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The Slow Soaking Process

Cardinals get back to work finally with time to absorb the message


Cardinals quarterbacks John Skelton (19), Ryan Lindley (14), Kevin Kolb (4) and Richard Bartel (2) run a drill during Tuesday's opening OTA.

Regardless of the heat – it didn't get to the 108 degrees that was predicted for the high, but the temperature topped 100 by the time the players got off the field – the Cardinals held their energy for the first day of organized team activities Tuesday.

Games, even the preseason ones, are weeks away. So too is the preseason. No one is laying claim to a starting position right now if they're at a position that is available. There is something about a practice vibe that changes how a player goes about his work, however, even if it is in May.

 "It's all about getting the stuff we were lacking last year on the field and translate stuff from the meeting room to the field," quarterback John Skelton said. "You may not be able to win a job, but you may be able to lose a job in the offseason."

Not all the pieces are available. Running backs Beanie Wells and Ryan Williams are coming off different leg surgeries and aren't expected to do much if anything until training camp. Coach Ken Whisenhunt confirmed that starting tight end Jeff King partially tore his quadriceps tendon during conditioning work with the team recently, forcing surgery (although Whisenhunt said he expected King to return for training camp.) Cornerback Greg Toler got his first work, limited as it was, since tearing his ACL in a preseason game last season.

The starting quarterback battle between Skelton and Kevin Kolb technically has begun, although a decision won't come until training camp at the earliest.

By the time an OTA begins with a basic walkthrough on both sides of the ball to go over plays and then the players stretch, they are only on the field a little more than an hour. With a 90-man roster, that's not a ton of individual work.

"(Players) are always going to compete, even in this forum," Whisenhunt said. "Right now, it's about watching guys execute assignments. It's about the details, the fundamentals."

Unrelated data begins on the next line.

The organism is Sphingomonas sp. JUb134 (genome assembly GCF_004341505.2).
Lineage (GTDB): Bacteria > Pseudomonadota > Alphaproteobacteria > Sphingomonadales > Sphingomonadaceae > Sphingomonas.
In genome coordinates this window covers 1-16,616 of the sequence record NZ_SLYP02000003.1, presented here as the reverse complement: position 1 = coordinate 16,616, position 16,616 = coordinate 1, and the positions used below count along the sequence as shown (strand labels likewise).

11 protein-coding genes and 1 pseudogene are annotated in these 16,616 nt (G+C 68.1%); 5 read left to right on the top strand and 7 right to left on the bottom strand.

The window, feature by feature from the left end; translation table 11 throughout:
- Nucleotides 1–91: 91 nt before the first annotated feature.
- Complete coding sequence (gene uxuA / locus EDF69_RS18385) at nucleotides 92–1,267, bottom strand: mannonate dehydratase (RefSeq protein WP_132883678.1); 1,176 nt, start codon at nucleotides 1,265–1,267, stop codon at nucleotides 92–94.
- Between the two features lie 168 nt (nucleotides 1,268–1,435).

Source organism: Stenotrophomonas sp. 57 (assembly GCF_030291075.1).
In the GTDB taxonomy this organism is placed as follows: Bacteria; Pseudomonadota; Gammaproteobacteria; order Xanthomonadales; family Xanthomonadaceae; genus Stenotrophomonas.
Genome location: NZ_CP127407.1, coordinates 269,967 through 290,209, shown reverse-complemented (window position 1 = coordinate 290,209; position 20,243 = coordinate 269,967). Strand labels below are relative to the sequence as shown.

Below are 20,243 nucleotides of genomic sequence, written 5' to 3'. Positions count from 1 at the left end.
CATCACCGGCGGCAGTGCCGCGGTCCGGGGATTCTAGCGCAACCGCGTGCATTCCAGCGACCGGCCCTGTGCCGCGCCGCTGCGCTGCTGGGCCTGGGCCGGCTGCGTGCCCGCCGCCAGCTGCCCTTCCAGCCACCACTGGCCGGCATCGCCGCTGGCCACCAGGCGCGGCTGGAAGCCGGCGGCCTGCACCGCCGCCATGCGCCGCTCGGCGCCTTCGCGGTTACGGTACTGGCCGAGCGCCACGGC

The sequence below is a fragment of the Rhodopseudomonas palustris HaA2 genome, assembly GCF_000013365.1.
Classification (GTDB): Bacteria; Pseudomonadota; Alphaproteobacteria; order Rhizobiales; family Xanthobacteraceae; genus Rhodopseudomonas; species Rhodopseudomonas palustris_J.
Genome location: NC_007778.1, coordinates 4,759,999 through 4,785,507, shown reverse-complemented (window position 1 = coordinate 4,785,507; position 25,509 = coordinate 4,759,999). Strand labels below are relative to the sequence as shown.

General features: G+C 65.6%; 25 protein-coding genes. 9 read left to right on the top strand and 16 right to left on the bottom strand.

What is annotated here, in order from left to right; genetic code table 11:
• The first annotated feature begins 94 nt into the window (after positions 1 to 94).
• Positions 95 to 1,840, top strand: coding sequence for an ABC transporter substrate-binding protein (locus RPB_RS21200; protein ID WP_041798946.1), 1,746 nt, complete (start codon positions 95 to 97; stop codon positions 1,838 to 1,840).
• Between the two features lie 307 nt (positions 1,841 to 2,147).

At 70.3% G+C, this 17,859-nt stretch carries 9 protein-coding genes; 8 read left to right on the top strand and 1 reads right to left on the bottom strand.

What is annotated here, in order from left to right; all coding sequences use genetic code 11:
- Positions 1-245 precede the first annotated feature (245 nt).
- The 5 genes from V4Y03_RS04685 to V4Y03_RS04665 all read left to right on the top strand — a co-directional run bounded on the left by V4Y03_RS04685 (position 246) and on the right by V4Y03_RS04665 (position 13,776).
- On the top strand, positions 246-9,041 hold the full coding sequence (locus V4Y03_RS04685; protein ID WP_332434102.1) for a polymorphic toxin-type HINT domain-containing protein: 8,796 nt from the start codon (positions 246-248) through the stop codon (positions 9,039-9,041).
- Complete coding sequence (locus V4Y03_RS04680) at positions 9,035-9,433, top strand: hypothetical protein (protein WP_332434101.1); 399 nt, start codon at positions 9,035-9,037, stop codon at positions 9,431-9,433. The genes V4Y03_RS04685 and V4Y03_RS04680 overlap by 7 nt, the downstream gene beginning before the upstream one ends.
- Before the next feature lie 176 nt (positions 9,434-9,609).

Some of the excitement comes from the simple fact of returning to the field. Working in the heat isn't always fun, but there was a missing element not only for the coaches but also the players last year with the lockout and the inability for teams to work together.

Skelton called it "night and day" and easily sees the benefits in the future.

"Even the small workouts we have gotten the last few weeks, you can tell the difference coming out here," Skelton said.

Kolb, whose struggles last season were blamed often on his lack of an offseason with a new team, likened the OTAs to "a slow soaking process" in which players could digest four or five plays a day rather than 16 or 20 in a day like the Cards were forced to do in training camp last season.

"It becomes second nature and you can read and react instead of trying to thinking your way through everything," Kolb said. "That's how you become a faster player, a more accurate player."

Work isn't necessarily going to be plentiful, not with all the players, so "if you only get one or two reps you have to be successful," Whisenhunt said.

"The guys who do that are the ones who will get the attention and the guys who will get more of those reps."

The players have been doing some helmet-less position work a couple of times a week the past few weeks, and a linemen-less offense has come together to work on passing routes. But Kolb chuckled when asked if things were different Tuesday.

"Everyone knows when you put the helmet on, it picks up," Kolb said. "You can say what you want about OTAs, but the energy is there. It always is."

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